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11-12 June 2025 

Roy Ward Farms, Heath Farm

Leadenham Lincs

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Richard Heady

Richard Heady

Buckinghamshire farmer

Richard farms on the outskirts of Milton Keynes, about 40 minutes by train from central London. He is a fourth generation farmer and runs the farm with his dad, John, and uncle, Brian.

It is a mixed family farm with 700 acres (283 hectares) of arable crops (wheat, barley, beans and oats) and 300 acres (121 hectares) of grassland, mainly for fattening store cattle. These are young animals, at least 12 months old, bought from a local livestock market, or from neighbours. Richard and his uncle feed them up to slaughter weight on home-grown grass, barley and beans.

The family farm is on the edge of Milton Keynes, which is expanding rapidly, and falls within the Oxford-Cambridge arc, an area of central England ear-marked for massive development. This presents both challenges and opportunities for Richard and his family. On the one hand they could lose productive fields to roads and building developments and fly tipping, trespassing and theft could get worse. On the other, the revenue created from any sale could help fix the farm’s succession issues and secure its future for another generation.

Richard has a particular interest in environmental management and improving soil health. He has introduced zero-till/regenerative agriculture to the farm, but will still cultivate where needed, and takes a flexible approach to farming. Changing to regenerative agriculture hasn't come without its challenges. The weather, machinery, techniques, knowledge, and soil transition have all had their issues, but also changing the ways and mindset of the older generation has been a major challenge.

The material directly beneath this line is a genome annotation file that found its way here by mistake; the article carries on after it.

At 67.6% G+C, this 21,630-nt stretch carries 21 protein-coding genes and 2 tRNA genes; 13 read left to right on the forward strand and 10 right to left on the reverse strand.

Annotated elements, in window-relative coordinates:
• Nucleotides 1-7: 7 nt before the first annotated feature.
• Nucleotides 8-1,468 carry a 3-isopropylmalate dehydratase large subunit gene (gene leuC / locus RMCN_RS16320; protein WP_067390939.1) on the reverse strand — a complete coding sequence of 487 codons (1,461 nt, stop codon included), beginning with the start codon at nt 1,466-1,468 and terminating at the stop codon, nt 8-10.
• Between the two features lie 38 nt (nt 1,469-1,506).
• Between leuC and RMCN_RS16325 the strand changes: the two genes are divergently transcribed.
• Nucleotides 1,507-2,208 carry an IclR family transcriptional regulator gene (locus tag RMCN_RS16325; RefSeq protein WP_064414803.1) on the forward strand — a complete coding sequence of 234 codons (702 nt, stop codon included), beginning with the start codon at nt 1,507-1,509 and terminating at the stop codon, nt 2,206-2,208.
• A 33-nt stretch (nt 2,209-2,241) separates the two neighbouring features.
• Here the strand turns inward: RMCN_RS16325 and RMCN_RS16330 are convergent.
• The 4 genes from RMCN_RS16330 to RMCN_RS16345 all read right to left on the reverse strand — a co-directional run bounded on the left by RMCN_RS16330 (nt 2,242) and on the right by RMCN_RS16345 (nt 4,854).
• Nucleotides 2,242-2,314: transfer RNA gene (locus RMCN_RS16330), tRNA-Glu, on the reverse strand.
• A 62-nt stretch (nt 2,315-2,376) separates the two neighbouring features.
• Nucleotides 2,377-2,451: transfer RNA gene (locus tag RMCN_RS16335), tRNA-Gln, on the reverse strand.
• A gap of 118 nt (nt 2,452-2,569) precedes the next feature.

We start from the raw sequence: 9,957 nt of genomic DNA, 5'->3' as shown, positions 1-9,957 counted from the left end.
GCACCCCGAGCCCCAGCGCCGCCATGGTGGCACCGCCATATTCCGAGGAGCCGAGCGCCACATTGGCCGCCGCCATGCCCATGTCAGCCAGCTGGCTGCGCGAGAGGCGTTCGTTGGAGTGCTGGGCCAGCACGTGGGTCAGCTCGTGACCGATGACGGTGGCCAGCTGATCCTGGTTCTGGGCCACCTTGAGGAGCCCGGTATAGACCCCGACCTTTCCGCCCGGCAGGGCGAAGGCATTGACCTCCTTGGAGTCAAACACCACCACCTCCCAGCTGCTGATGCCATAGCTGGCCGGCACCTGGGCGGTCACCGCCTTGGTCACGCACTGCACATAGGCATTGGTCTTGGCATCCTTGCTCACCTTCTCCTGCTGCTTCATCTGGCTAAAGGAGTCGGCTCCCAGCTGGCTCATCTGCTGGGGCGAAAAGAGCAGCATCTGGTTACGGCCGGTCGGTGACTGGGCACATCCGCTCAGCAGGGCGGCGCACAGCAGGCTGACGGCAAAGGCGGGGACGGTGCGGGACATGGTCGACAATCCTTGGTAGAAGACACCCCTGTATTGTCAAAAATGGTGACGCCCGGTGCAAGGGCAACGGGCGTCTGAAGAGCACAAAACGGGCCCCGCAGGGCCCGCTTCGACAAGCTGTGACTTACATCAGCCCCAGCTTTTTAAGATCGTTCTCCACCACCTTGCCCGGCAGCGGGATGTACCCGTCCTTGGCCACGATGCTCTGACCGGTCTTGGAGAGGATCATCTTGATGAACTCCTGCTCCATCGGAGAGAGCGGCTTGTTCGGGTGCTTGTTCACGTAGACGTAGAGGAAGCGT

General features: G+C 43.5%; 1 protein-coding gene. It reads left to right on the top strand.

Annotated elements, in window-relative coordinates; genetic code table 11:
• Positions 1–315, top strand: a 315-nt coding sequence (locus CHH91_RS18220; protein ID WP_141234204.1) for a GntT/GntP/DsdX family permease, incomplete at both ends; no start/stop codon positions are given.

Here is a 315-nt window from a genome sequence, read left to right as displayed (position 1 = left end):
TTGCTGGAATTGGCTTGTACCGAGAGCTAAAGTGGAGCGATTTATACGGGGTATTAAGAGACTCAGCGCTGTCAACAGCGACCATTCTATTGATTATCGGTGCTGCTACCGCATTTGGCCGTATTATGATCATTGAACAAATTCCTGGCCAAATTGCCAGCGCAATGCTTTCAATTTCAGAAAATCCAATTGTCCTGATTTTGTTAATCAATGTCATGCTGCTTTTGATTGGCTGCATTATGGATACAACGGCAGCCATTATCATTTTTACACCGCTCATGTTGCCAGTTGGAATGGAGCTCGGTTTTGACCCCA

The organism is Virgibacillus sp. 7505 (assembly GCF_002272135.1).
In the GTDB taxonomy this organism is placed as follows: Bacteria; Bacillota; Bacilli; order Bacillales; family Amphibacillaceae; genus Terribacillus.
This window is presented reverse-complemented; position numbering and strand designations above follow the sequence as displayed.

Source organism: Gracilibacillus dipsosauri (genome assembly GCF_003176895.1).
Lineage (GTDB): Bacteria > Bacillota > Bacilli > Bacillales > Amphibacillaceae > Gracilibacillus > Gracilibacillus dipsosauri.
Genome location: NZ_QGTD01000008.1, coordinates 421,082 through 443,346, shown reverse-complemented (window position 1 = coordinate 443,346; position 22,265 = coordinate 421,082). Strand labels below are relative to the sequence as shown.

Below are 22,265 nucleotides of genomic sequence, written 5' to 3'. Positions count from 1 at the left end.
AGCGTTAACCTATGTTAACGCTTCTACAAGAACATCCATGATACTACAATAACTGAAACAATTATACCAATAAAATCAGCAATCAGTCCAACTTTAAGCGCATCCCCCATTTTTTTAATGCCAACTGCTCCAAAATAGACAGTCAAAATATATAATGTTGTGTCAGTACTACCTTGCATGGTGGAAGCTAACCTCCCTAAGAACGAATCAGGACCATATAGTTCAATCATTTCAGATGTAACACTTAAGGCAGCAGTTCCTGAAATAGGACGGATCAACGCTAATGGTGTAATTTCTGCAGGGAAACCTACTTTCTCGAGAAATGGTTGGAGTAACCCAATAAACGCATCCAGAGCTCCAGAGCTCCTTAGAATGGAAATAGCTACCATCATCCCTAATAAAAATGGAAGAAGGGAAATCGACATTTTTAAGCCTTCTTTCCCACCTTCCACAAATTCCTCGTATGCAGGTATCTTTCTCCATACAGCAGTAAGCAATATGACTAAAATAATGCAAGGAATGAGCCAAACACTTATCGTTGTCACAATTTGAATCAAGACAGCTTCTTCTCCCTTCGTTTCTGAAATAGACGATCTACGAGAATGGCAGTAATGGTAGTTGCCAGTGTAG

The farm is in mid-tier Countryside Stewardship, and the Sustainable Farming Incentive Pilot scheme, using field margins and buffer strips to provide food and habitat for wildlife whilst buffering watercourses from chemical inputs. Richard also plants ‘legume leys’ – this is a mixture of grasses, clovers and wild flowers. They naturally add fertility to the soil, break the cycle of arable weeds, improve the structure of the soil and provide food for bees.

Richard has always known that farming is his calling. After school he studied Agriculture at Harper Adams University and did his placement year on an organic farm in Berkshire. After university he went to work on farms in Australia and New Zealand. He is now a partner in the family farm business. Juggling family and farming life can be tricky, but he uses running to escape the farming issues.



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